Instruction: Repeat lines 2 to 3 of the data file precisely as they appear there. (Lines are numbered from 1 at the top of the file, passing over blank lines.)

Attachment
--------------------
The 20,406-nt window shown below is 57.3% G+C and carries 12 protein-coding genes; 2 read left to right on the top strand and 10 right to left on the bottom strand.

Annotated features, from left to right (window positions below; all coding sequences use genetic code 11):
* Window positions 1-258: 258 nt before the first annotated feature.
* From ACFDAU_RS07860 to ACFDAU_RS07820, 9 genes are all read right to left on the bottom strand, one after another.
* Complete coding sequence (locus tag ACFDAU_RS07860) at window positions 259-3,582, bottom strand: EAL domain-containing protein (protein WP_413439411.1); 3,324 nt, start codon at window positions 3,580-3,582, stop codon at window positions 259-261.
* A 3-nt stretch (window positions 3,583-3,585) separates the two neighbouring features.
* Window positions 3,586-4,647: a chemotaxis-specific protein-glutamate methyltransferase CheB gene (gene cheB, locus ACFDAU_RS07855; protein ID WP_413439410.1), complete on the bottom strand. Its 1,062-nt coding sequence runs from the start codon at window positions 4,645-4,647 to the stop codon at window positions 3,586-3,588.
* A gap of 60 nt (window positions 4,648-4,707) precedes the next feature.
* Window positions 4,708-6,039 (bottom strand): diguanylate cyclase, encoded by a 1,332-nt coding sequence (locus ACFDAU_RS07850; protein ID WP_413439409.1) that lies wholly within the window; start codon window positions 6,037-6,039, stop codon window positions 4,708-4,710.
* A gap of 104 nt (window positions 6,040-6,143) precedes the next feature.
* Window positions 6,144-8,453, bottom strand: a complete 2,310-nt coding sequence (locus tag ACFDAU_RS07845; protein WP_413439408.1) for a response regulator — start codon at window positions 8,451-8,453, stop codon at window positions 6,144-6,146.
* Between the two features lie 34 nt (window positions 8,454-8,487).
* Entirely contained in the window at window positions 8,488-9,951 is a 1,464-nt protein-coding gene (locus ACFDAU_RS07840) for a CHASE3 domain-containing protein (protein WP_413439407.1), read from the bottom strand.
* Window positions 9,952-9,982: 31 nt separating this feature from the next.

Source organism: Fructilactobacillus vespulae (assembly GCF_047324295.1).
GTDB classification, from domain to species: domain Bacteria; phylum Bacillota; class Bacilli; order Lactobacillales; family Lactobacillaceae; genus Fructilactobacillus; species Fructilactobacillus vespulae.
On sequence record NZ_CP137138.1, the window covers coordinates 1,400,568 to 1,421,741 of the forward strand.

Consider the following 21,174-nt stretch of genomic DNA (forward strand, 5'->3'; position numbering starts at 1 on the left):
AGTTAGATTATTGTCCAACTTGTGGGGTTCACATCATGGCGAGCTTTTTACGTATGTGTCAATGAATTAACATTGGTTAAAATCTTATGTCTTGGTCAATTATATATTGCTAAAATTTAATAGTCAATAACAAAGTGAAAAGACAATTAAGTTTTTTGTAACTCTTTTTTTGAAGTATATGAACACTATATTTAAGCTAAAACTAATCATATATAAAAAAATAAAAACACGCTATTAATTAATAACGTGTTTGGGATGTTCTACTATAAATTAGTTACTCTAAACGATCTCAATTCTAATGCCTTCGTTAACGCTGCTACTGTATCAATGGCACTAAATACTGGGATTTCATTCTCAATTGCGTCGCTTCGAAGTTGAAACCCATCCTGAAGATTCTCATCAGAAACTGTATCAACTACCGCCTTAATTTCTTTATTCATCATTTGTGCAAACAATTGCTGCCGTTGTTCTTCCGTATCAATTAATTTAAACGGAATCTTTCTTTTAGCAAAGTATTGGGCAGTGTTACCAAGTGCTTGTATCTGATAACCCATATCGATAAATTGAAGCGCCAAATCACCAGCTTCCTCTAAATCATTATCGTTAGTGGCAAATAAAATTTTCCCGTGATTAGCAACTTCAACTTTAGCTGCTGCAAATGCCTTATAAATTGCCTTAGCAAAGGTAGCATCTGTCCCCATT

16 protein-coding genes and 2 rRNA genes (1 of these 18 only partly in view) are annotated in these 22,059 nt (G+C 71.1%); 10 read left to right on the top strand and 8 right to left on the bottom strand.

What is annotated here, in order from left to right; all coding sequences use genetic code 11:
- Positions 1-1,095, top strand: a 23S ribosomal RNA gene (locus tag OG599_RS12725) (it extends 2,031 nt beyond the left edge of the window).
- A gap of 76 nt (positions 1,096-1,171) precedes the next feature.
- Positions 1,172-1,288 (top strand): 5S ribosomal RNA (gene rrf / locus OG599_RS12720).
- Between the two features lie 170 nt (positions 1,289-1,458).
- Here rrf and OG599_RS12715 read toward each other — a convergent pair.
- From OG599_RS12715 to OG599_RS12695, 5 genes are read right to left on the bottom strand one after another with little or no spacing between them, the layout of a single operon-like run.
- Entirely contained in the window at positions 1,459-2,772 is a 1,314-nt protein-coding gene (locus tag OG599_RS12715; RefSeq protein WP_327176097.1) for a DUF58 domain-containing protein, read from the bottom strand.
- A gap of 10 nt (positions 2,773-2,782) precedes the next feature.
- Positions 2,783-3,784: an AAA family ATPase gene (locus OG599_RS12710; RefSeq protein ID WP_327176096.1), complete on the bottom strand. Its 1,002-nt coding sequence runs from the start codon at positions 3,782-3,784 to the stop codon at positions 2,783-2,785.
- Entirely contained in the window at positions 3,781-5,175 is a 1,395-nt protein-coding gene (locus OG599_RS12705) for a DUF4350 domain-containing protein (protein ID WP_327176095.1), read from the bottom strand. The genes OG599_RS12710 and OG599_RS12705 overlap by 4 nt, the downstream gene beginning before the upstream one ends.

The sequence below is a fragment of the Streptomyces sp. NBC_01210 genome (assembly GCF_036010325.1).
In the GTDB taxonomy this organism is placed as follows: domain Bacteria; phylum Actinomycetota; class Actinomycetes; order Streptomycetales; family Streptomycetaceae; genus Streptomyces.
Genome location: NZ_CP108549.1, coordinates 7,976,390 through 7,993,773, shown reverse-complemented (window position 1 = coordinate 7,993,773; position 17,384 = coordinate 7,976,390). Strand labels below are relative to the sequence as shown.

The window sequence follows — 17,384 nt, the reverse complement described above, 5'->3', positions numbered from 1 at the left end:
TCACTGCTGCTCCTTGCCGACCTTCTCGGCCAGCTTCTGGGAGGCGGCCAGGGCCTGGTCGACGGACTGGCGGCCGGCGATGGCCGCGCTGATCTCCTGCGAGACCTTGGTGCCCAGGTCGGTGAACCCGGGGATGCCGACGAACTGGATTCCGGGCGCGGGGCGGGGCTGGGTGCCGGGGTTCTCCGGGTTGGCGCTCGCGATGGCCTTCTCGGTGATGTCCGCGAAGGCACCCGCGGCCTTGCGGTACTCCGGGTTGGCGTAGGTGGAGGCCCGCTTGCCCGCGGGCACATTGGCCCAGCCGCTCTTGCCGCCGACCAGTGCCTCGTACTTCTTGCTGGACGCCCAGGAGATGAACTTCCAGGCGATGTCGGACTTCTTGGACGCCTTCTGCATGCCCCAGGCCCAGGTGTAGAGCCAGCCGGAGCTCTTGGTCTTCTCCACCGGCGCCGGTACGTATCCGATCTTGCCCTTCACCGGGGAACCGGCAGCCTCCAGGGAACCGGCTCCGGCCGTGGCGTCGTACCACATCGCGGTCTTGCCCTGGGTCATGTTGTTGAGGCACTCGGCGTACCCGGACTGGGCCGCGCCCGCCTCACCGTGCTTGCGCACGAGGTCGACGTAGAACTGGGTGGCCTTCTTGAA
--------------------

Annotated features, from left to right (window positions below; all coding sequences use genetic code 11):
* Window positions 1-258: 258 nt before the first annotated feature.